The Heineken brewery, founded in Amsterdam in 1863 by Gerard Adriaan Heineken, is one the largest brewers in the world. With sales throughout Europe, America, Asia, Australia and Africa,Heineken was second in volume of beer brewed behind only Anheuser-Busch in 1993. While Europe, particularly the Netherlands, provided the majority of its sales revenue, international expansionprovided the majority of sales growth from 1992 to 1993. As the trend toward international expansion and the globalization of the brewing industry increased, the importance of effective advertisingstrategies and projecting an appropriate brand image became increasingly important.
Expansion into emerging markets forced Heineken to deal with many new challenges. Heineken began losing controlover advertising and pricing when it licensed foreign brewers to produce Heineken beer. Also, the landscape of the beer industry was quite different in emerging markets when compared with the Europeanbeer industry.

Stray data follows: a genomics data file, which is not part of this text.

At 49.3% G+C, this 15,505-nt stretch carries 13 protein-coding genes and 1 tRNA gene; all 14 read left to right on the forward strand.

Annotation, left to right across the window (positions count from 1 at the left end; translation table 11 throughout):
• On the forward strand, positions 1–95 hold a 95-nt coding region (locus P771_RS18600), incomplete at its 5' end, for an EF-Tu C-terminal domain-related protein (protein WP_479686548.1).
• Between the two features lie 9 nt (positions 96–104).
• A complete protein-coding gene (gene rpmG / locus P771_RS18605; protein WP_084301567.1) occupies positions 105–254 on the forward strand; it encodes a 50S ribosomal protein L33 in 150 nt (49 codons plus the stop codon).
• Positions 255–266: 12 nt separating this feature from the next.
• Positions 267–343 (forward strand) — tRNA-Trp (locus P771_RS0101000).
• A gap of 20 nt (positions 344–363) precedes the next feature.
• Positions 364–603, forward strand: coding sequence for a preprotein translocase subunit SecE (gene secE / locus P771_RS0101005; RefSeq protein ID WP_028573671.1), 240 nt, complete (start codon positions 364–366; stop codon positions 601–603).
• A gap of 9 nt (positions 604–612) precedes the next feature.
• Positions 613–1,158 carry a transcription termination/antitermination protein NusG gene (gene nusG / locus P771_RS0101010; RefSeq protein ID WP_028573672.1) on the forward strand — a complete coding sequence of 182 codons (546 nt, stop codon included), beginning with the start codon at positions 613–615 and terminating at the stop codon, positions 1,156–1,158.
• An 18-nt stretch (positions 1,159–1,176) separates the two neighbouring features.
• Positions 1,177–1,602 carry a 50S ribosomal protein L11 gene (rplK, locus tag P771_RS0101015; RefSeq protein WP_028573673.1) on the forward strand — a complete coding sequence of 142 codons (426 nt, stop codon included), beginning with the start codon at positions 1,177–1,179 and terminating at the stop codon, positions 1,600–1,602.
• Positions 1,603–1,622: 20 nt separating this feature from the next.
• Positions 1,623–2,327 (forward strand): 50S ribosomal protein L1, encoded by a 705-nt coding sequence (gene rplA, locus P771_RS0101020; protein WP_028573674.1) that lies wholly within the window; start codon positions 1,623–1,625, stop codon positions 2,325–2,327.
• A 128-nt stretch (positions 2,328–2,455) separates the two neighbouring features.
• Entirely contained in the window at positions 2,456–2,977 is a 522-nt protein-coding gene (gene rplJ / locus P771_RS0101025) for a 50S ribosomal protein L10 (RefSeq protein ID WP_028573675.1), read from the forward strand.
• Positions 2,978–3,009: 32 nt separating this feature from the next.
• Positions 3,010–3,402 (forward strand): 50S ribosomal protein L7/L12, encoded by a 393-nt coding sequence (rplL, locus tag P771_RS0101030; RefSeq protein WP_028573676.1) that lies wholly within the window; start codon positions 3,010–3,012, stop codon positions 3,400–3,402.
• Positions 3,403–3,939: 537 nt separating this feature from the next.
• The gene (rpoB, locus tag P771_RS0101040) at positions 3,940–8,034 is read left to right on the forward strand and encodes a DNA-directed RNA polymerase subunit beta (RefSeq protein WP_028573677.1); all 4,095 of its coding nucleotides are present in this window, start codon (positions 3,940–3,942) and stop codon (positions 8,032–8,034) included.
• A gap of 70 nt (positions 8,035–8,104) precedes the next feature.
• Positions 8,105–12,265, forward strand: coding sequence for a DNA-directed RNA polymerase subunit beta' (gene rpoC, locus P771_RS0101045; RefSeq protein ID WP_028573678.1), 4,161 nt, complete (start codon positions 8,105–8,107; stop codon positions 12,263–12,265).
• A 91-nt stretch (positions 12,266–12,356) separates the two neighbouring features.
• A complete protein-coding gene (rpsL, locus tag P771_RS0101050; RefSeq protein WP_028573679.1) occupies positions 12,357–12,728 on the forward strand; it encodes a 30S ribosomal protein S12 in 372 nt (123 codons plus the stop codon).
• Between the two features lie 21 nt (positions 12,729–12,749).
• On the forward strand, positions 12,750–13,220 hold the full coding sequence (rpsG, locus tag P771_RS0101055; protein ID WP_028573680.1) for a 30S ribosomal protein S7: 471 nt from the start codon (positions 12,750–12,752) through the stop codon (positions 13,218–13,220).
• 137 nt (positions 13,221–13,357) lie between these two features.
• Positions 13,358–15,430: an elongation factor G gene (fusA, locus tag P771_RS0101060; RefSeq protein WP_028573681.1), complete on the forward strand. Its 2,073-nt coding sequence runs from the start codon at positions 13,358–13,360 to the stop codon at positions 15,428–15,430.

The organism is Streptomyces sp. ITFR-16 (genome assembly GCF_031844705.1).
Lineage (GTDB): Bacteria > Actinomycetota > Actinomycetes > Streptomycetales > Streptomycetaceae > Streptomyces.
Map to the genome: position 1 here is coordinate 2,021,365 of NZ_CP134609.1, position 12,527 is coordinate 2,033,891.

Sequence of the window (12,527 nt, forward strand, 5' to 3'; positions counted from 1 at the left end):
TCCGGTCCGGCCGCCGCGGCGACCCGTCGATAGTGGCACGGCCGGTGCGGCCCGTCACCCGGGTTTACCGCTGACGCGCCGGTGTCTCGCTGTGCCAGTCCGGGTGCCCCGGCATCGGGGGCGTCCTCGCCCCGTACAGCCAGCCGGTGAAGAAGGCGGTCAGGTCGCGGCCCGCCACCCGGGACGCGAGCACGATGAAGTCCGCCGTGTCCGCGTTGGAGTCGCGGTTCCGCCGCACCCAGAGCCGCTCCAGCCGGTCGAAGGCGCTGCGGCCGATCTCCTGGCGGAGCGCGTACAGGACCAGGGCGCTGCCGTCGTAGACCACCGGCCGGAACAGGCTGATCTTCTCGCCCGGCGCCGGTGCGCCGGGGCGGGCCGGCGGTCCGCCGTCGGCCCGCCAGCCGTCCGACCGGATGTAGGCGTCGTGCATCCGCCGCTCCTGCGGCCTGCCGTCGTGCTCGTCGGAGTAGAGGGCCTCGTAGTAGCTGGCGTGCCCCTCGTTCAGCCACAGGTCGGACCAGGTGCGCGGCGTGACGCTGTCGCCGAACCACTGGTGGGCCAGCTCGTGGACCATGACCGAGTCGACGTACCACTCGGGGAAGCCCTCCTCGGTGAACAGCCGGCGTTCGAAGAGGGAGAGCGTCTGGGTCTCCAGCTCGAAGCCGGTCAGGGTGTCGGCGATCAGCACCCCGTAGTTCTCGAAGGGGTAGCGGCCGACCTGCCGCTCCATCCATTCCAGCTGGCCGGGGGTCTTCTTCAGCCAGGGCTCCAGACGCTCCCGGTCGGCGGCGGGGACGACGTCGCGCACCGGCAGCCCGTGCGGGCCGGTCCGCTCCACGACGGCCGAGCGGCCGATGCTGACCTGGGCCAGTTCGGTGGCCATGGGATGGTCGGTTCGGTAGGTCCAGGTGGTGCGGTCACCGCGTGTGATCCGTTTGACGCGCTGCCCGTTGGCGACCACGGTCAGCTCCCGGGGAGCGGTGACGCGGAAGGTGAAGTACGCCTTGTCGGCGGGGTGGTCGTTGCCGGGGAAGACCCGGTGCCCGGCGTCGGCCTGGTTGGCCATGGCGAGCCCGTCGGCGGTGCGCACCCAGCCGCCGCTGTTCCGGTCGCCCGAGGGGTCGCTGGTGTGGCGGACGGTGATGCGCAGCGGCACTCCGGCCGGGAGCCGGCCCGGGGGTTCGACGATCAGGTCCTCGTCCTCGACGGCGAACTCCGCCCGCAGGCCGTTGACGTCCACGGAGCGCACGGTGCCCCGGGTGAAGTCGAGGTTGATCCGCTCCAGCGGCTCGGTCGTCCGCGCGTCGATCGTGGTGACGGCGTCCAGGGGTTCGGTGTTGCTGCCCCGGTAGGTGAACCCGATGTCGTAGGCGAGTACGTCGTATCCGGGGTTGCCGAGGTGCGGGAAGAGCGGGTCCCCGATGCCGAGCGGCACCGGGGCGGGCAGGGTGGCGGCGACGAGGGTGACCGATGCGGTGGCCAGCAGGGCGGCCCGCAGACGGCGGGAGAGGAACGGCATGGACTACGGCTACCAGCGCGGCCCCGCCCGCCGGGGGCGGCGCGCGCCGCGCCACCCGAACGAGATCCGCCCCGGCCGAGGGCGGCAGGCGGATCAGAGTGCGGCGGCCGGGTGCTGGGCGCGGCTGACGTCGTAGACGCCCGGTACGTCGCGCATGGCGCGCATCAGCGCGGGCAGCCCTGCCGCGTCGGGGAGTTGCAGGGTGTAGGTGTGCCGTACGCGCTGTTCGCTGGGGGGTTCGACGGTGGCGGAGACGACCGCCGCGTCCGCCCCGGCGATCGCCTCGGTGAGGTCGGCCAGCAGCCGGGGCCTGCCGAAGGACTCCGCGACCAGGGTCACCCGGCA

ariables such as per capita consumption, consumer preferences and behaviors changed considerably depending upon the country and its stage on the beer market evolution scale.Simultaneously, the European market was also changing as sluggish growth created increased price competition and margin pressures. As a result of all these pressures, the Heineken brand was beinginconsistently communicated through fragmented marketing strategies to its worldwide base of customers. Heineken executives viewed this as a potential problem that needed to be addressed if the companywas to continue as a leader in the beer industry. (See Exhibit 1)
In the early nineties, major changes were taking place within the beer industry. The brewing industry wasbecoming increasingly global causing major brewers, particularly in emerging markets, to expand by way of acquisitions and joint ventures. The untapped Chinese market, for instance, offered vast growth...